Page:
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Certificate under section 65B (4) of Indian Evidence Act is mandatory: Supreme Court

ARJUN PANDITRAO KHOTKAR V. KAILASH KUSHANRAO GORANTYAL AND ORS. – CIVIL APPELLATE JURISDICTION, CIVIL APPEAL NOS. 20825-20826 OF 2017,WITH CIVIL APPEAL NO.2407 OF 2018, CIVIL APPEAL NO.3696 OF 2018

The Hon’ble supreme court bench consisting Justice R.F. Nariman, Justice S. Ravindra Bhat, Justice V. Ramasubramanian held that where the “computer” happens to be a part of a “computer system” or “computer network” and it becomes impossible to physically bring such system or network to the Court, then the only means of providing the information contained in such electronic record can be in accordance with Section 65B(1), together with the requisite certificate under Section 65B(4).

The facts of the present case show that despite all efforts made by the Respondents, both through the High Court and otherwise, to get the requisite certificate under Section 65B(4) of the Evidence Act from the authorities concerned, yet the authorities concerned wilfully refused, on some pretext or the other, to give such certificate.

Situation prior to this judgment:

It was held in Shafi Mohammad V. State of Himachal Pradesh that, a party who is not in possession of device from which the document is produced. Such party cannot be required to produce certificate under Section 65B(4) of the Evidence Act. The applicability of requirement of certificate being procedural can be relaxed by Court wherever interest of justice so justifies. In this case court question addressed by the court was “whether videography of the scene of crime or scene of recovery during the investigation should be necessary to inspire confidence in the evidence collected”. Per contra, in Anvar P.V v. P.K. Basheer the three-judge bench of the apex court held that Without compliance of the conditions in Section 65B of the evidence act, secondary evidence of electronic record cannot be admitted in evidence.

Observation of the court in this case:

In a fact-circumstance where the requisite certificate has been applied for from the person or the authority concerned, and the person or authority either refuses to give such certificate or does not reply to such demand, the party asking for such certificate can apply to the Court for its production under the provisions aforementioned of the Evidence Act, CPC or CrPC. One such application is made to the Court, and the Court then orders or directs that the requisite certificate be produced by a person to whom it sends a summons to produce such certificate, the party asking for the certificate has done all that he can possibly do to obtain the requisite certificate. Two Latin maxims become important at this stage. The first is lex non cogit ad impossibilia i.e. the law does not demand the impossible, and impotentia excusat legem i.e. when there is a disability that makes it impossible to obey the law, the alleged disobedience of the law is excused.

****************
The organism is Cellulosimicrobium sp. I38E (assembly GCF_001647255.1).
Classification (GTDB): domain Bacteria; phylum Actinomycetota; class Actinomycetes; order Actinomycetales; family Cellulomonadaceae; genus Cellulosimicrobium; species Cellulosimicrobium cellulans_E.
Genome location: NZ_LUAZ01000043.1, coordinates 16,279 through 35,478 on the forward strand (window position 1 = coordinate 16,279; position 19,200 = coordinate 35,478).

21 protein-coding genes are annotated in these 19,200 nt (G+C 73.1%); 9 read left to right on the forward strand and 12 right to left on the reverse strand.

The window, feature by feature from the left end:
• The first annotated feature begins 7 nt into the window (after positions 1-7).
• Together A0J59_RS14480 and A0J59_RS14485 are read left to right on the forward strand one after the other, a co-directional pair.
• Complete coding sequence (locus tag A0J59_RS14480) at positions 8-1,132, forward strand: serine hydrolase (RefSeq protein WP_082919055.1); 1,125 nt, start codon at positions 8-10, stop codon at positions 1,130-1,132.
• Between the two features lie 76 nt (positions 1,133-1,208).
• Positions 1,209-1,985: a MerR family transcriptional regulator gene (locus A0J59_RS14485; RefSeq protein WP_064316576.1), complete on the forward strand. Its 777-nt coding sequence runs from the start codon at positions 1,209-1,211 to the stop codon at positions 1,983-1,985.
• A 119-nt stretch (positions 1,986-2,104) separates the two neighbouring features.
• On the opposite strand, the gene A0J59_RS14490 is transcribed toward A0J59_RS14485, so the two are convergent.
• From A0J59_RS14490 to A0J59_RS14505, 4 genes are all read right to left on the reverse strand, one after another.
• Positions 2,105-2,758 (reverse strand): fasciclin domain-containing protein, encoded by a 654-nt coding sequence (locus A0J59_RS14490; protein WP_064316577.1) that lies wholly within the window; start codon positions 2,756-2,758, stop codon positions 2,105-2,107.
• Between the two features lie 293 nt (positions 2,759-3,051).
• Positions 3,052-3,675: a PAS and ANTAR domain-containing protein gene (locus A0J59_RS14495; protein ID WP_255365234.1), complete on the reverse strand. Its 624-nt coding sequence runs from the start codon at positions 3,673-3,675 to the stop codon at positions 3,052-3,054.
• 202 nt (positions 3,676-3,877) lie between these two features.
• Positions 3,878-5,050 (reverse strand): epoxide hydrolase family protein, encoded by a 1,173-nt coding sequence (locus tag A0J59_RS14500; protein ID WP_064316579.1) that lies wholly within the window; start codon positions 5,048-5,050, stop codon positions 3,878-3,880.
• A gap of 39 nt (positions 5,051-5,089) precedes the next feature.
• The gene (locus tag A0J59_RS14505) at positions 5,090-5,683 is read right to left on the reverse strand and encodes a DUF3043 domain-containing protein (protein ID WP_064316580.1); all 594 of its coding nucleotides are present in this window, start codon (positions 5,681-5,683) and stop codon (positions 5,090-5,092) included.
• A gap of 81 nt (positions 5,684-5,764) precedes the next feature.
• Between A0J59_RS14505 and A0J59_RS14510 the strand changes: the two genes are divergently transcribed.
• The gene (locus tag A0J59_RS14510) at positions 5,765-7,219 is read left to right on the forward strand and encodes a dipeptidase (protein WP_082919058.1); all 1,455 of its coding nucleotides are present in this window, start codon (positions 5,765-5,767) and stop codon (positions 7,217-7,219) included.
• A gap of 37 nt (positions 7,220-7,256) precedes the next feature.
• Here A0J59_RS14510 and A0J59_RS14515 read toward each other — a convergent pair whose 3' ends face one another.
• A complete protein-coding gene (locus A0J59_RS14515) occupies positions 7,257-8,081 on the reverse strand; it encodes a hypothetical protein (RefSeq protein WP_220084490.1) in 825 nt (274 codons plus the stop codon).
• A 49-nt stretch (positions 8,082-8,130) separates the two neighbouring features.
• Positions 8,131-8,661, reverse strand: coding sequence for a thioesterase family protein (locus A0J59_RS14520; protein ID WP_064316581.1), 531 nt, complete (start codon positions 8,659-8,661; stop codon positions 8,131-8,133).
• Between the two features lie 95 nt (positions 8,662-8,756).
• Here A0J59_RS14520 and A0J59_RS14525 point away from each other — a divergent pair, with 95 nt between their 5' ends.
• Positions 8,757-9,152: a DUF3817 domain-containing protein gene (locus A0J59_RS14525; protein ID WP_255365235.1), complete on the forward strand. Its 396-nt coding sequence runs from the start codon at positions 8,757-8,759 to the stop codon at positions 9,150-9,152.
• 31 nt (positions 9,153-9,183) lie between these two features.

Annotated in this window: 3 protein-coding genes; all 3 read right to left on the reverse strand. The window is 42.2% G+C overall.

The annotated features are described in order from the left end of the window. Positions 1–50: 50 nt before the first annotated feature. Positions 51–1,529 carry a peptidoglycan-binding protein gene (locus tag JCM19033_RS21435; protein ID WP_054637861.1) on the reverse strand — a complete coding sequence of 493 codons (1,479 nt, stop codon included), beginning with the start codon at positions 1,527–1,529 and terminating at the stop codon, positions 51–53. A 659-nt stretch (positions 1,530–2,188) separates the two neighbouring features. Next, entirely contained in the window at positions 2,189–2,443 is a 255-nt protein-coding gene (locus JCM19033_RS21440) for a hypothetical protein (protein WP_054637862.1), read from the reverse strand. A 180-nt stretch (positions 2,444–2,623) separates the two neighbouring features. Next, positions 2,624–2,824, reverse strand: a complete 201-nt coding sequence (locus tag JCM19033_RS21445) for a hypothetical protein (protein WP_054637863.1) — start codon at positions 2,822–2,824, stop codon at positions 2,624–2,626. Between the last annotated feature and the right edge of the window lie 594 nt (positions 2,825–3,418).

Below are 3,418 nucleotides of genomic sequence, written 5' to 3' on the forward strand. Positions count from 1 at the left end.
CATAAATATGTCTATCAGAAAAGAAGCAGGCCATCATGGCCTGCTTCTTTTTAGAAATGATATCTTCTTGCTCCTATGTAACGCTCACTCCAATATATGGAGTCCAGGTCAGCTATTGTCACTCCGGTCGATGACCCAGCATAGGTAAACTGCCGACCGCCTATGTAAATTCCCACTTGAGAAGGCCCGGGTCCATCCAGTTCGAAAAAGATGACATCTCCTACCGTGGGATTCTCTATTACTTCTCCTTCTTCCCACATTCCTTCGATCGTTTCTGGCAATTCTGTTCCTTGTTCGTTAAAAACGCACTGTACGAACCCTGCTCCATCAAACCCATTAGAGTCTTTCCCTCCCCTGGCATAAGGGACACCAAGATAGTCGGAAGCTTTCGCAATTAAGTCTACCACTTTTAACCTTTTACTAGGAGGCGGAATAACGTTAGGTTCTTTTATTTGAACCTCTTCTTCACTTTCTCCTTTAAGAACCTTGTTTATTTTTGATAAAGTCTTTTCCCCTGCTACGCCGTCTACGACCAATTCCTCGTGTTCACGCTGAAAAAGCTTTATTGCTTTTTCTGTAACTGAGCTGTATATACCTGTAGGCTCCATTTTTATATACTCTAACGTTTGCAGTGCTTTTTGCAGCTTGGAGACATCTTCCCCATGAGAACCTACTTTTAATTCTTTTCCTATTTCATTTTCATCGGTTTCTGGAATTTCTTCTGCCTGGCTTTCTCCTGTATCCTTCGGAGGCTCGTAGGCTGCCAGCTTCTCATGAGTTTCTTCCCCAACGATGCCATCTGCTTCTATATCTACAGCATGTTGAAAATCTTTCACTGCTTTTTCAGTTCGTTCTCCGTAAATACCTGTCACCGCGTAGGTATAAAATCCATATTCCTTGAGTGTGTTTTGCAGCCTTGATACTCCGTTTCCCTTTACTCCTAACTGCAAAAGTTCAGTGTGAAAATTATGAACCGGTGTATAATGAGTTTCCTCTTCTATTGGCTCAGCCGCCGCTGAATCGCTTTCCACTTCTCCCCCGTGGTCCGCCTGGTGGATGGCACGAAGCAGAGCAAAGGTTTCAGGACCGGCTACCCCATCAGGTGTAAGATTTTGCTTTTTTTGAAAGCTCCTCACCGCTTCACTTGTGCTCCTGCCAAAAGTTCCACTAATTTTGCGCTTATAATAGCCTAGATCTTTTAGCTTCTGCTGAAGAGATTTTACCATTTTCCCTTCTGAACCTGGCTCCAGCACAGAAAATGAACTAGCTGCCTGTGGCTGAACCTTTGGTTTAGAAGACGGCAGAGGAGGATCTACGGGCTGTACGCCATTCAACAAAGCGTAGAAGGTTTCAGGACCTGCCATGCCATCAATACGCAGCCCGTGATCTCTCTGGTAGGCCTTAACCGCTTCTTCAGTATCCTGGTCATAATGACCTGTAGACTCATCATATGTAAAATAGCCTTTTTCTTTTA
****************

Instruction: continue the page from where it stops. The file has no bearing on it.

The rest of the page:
Hon’ble Supreme Court clarified the position by stating:

Anvar P.V, as clarified by us hereinabove, is the law declared by this Court on Section 65B of the Evidence Act. The judgment in Tomaso Bruno , being per incuriam, does not lay down the law correctly. Also, the judgment in SLP (Crl.) No. 9431 of 2011 reported as Shafhi Mohammad (supra) and the judgment dated 03.04.2018 reported as (2018) 5 SCC 311, do not lay down the law correctly and are therefore overruled.

Court further held that:

“The clarification referred to above is that the required certificate under Section 65B(4) is unnecessary if the original document itself is produced. This can be done by the owner of a laptop computer, computer tablet or even a mobile phone, by stepping into the witness box and proving that the concerned device, on which the original information is first stored, is owned and/or operated by him. In cases where the “computer” happens to be a part of a “computer system” or “computer network” and it becomes impossible to physically bring such system or network to the Court, then the only means of providing information contained in such electronic record can be in accordance with Section 65B(1), together with the requisite certificate under Section 65B(4). The last sentence in Anvar P.V. (supra) which reads as “…if an electronic record as such is used as primary evidence under Section 62 of the Evidence Act…” is thus clarified; it is to be read without the words “under Section 62 of the Evidence Act,…” With this clarification, the law stated in paragraph 24 of Anvar P.V.  does not need to be revisited.”

However, in cases where either a defective certificate is given, or in cases where such certificate has been demanded and is not given by the concerned person, the Judge conducting the trial must summon the person/persons referred to in Section 65B(4) of the Evidence Act, and require that such certificate be given by such person/persons. This, the trial Judge ought to do when the electronic record is produced in evidence before him without the requisite certificate in the circumstances aforementioned. This is, of course, subject to discretion being exercised in civil cases in accordance with law, and in accordance with the requirements of justice on the facts of each case.

– Barathan B

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